SIGCAS Annual Report

July 2002 - June 2003
Submitted by: Tom Jewett, Chair SIGCAS

1. Awards that were given out

The 2003 SIGCAS "Making a Difference" award went to Professor James Moor, Dartmouth College. This award is given to an individual who is nationally recognized for leadership in promoting increased awareness of ethical and social issues in computing, and to encourage responsible action by computer professionals. Jim is recognized as a true pioneer in computer ethics and for his gracious mentorship of others in this field.

The 2003 SIGCAS "Outstanding Service" award went to Professor Richard Epstein, West Chester University, Pennsylvania. This award is given for outstanding service to SIGCAS by carrying out responsibilities that enable it to continue to make a contribution to the computing profession. Rich is recognized for his extraordinary creativity and contributions to every SIGCAS conference and publication in the last decade, as well as his service to the profession as a whole.

Both awards were presented by SIGCAS Vice-Chair Keith Miller at the June 2003 conference on "Computer Ethics, Philosophical Enquiry," of which SIGCAS was an in-cooperation sponsor.

2. Innovative programs which provide service to some part of your technical community

The major SIGCAS activity for 2003 involved a combination of publication, technical innovation, and organizational change. This was our first year as a publication-only SIG, in response to overwhelming budget pressures. For the same reason, our publication, Computers and Society, moved from print-only form to online-only form. We were assisted in this by a generous grant from the SGB EC, which provided for the startup costs including customization of existing ACM software. The EC appointed the previously elected Chair to continue for a term of two years as the Chair of the reorganized SIG.

To increase the visibility within ACM of this publication, we also proposed that it be designated an ACM online magazine (similar to eLearn), although it continues to be edited, staffed, and written by SIGCAS volunteers. The ACM Publications Board concurred with this recommendation, and appointed Leslie Regan Shade as the first Editor-in-Chief.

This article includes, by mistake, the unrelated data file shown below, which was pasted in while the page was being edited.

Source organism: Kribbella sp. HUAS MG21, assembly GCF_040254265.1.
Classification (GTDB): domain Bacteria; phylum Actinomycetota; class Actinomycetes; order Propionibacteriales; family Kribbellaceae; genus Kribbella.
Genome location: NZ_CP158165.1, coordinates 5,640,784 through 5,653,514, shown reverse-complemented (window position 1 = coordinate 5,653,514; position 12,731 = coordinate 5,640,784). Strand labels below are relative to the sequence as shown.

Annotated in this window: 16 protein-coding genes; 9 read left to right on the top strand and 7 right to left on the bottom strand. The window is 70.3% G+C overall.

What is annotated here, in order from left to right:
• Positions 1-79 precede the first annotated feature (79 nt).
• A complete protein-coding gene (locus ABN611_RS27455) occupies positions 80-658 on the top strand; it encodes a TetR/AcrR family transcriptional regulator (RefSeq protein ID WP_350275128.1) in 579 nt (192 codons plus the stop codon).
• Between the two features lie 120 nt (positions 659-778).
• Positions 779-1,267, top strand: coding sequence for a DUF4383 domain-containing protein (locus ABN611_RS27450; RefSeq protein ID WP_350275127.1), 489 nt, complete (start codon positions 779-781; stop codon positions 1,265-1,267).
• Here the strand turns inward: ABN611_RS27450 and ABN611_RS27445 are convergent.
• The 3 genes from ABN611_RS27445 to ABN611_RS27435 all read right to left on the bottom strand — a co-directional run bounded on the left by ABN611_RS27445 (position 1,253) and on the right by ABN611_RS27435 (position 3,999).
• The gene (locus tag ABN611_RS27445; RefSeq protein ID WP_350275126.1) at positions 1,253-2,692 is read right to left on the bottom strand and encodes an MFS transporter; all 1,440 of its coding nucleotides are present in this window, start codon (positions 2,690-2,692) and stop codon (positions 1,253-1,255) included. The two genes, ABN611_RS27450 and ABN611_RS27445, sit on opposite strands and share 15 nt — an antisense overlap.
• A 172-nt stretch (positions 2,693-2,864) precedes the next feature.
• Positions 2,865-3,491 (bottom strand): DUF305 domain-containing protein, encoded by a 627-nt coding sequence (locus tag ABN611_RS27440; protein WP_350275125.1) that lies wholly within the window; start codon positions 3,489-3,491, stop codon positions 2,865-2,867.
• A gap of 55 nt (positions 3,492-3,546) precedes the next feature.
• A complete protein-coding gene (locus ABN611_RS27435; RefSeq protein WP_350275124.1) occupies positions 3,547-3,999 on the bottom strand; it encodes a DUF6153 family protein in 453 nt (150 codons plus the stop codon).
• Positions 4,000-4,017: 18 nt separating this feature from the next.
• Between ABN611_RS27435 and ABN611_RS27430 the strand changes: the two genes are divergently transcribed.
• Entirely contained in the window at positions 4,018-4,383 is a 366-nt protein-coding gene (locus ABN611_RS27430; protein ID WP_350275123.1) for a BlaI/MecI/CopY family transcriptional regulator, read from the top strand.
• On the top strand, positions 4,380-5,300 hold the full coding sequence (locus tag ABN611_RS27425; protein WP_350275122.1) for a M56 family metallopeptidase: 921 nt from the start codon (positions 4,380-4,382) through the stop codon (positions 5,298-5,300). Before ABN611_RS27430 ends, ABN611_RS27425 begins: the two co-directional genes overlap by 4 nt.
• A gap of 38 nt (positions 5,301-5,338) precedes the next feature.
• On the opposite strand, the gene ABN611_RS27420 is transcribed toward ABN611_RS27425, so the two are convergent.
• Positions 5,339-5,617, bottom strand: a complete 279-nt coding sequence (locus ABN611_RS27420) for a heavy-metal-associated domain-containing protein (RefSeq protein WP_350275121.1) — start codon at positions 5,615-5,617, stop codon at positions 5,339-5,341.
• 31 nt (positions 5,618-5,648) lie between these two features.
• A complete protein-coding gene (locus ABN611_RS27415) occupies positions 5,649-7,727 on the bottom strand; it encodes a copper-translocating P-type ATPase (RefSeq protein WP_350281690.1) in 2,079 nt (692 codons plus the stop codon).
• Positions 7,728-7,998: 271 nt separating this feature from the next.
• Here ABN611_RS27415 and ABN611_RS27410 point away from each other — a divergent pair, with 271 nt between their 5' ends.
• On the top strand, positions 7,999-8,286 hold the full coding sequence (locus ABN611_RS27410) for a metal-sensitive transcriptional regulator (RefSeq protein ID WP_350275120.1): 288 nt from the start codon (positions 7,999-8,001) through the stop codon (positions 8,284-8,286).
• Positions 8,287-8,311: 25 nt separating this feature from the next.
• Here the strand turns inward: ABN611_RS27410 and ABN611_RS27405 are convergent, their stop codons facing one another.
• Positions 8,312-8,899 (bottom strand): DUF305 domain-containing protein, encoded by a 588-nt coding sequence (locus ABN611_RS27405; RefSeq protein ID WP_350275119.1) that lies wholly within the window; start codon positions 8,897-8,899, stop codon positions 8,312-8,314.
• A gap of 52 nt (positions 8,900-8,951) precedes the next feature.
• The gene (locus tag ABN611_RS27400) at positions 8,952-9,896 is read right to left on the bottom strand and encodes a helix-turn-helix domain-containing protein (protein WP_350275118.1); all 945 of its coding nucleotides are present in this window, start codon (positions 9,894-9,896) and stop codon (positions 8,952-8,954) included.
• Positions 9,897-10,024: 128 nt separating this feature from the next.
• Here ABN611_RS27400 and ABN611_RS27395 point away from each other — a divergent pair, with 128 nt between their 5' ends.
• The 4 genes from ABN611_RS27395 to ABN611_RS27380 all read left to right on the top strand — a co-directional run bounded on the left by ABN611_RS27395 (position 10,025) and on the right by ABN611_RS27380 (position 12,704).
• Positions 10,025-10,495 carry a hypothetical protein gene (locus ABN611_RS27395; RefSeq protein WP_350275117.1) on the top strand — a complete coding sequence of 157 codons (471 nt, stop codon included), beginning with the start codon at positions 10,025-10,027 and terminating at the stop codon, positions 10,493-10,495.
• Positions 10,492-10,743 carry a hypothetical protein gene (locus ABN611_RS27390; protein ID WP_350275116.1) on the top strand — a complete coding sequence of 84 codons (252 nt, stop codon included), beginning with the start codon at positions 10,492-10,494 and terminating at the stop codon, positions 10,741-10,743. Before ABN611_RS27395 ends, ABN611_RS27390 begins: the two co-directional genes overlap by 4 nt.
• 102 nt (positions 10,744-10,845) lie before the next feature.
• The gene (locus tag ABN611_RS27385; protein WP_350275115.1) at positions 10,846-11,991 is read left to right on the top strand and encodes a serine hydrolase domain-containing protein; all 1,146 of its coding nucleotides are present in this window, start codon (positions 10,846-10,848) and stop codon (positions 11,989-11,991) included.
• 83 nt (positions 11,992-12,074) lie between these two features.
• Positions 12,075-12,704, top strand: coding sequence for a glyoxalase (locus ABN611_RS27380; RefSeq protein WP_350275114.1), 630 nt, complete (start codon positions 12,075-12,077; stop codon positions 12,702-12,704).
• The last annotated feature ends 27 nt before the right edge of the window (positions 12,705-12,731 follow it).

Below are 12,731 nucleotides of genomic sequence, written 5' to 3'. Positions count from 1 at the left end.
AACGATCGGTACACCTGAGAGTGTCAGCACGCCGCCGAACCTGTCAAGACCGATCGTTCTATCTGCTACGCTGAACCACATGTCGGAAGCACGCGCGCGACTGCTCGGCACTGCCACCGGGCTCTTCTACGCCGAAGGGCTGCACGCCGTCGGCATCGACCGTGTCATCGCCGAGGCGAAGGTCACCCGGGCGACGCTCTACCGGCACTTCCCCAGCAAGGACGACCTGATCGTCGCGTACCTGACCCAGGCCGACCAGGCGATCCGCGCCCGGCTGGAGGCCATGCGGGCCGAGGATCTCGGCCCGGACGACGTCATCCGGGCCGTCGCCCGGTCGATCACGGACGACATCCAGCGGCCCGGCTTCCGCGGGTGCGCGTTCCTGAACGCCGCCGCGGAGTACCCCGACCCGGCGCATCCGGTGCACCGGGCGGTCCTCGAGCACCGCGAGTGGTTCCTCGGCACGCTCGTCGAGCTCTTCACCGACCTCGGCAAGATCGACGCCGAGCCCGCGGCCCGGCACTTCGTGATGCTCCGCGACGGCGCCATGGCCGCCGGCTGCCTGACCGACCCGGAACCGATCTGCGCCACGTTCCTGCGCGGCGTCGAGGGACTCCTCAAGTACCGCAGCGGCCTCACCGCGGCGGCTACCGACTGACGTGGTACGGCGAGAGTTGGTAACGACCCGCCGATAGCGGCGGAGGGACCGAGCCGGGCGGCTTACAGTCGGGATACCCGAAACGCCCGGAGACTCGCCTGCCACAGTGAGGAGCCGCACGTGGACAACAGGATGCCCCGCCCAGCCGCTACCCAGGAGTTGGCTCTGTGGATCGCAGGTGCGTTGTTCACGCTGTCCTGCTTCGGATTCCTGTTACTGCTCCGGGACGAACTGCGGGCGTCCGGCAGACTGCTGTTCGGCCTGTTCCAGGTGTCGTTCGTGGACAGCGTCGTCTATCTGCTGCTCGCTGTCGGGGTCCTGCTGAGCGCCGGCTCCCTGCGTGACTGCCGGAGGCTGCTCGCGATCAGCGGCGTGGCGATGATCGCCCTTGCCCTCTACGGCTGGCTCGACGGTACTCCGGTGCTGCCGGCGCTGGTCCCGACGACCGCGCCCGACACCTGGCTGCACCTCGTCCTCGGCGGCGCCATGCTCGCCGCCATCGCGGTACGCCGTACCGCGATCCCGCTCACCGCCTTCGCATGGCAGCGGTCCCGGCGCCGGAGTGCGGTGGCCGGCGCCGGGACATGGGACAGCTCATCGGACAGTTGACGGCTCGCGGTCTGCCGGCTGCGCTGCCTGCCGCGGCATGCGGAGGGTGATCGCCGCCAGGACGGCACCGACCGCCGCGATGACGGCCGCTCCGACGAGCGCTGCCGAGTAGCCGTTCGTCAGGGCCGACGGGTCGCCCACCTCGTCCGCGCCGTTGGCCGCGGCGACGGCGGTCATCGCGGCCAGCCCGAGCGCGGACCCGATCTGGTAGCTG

The conversion to online began in July 2002. Optimistically scheduled for completion that September, the first issue appeared in early November -- still a major effort with much-more-difficult-than-anticipated problems in adapting the eLearn software to a new publication. Subsequent issues (December and March) became increasingly easy to do, and by June 2003 the publication was on time and easily consistent with the quantity and quality of articles that had typified the print version. Content is now available or in preparation for at least the next three issues (September, December, and March 2004).

This has been a major cooperative effort between SIGCAS and HQ ACM. In particular, the teamwork of Leslie Shade (Editor-in-Chief), Erik Kapocius (Production Editor and SIGCAS Information Director), and Chris Guccio (ACM IT Department) has been essential to our success.

3. A very brief summary for the key issues that the membership of that SIG will have to deal with in the next 2-3 years.

Organizationally, SIGCAS is certain to face the same membership and budget concerns that are well-known to many of the SIGs. Specifically, we need to increase the visibility and readership of our online publication, and most importantly need to increase the number of active volunteers who are involved in its production. We have just named a new Associate Editor for conference-related news and articles, but many more positions remain to be filled.

In our technical area, the social problems of computerization are simply increasing. Gaps in access to technology according to gender, social and economic standing, and disability are only slowing being addressed. Abuse of technology for commercial purposes, special interests, and fraud are widespread and growing. Legislative and judicial systems are frequently slow and ineffective in responding to technical innovations. As a profession, we still lack the cohesiveness and public influence of older disciplines such as medicine or law. Education of both practitioners and the general public remains a key to progress. SIGCAS will continue to address these and other topics of relevance to our charter.

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